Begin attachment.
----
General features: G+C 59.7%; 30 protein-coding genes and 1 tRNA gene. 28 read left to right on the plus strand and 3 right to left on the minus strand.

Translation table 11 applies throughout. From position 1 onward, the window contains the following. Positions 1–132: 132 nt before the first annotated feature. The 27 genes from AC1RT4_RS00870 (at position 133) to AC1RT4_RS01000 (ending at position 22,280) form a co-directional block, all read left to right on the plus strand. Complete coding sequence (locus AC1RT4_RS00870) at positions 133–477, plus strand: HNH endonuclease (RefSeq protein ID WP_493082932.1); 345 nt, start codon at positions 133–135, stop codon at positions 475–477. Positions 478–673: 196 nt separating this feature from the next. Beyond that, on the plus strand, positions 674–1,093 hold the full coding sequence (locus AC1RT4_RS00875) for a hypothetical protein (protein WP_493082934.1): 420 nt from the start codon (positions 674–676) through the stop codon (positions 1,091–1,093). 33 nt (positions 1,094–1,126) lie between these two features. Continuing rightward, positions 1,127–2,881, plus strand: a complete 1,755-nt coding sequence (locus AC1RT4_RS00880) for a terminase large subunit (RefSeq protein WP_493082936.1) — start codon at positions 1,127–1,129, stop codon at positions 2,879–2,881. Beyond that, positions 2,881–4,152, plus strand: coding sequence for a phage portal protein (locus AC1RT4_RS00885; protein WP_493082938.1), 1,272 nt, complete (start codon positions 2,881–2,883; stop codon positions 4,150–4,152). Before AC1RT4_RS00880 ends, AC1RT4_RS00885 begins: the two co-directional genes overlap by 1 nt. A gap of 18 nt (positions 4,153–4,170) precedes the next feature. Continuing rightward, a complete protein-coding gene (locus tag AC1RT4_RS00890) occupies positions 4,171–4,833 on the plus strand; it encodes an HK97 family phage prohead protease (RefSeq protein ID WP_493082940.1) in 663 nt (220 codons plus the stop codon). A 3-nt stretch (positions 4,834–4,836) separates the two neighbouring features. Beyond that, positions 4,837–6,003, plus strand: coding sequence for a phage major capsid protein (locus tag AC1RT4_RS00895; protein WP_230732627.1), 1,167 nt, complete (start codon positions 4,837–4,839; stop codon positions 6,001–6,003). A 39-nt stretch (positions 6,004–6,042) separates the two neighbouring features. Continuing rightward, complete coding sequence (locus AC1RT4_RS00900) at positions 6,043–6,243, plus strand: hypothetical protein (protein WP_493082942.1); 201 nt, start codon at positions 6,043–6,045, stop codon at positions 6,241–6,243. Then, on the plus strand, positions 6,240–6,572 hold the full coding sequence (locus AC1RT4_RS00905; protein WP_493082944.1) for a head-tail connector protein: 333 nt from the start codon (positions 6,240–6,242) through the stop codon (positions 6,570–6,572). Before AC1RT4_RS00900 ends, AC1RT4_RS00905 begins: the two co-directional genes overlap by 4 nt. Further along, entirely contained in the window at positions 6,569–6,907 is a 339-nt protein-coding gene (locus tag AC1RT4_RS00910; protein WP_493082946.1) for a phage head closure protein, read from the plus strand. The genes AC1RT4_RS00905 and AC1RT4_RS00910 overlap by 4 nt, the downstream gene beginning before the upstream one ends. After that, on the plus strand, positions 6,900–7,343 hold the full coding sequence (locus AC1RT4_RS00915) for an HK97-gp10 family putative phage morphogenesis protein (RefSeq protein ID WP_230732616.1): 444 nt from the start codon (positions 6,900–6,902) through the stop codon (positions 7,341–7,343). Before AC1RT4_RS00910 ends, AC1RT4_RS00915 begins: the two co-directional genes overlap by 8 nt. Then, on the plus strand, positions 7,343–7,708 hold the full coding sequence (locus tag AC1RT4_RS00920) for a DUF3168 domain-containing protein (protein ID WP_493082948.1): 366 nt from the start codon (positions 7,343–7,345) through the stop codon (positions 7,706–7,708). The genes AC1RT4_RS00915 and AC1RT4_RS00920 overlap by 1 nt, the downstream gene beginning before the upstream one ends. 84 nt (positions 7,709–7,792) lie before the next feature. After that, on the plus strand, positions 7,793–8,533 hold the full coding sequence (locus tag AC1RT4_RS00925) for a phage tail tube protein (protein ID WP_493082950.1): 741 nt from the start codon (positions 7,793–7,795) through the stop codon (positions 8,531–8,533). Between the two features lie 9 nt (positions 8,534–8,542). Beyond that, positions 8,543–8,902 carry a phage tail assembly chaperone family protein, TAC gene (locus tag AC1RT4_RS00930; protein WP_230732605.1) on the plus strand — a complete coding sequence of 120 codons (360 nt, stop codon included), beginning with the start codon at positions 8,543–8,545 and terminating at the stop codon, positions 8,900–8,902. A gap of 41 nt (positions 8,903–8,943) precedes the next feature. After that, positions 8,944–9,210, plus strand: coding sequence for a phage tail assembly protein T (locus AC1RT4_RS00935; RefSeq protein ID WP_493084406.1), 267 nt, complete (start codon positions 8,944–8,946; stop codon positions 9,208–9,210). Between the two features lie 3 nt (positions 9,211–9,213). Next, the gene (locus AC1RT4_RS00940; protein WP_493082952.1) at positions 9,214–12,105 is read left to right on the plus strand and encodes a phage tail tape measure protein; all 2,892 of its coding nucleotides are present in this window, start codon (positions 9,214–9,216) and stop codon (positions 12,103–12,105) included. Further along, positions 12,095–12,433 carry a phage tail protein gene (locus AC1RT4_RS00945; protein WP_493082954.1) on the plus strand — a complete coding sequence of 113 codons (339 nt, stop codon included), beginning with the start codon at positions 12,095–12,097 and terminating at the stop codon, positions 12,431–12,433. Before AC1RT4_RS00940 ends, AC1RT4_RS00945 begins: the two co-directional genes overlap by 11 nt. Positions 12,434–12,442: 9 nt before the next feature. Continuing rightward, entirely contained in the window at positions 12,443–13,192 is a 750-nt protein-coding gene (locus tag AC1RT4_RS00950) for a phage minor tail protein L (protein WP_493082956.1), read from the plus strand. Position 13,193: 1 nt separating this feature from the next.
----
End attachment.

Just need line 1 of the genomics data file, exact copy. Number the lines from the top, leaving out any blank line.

General features: G+C 59.7%; 30 protein-coding genes and 1 tRNA gene. 28 read left to right on the plus strand and 3 right to left on the minus strand.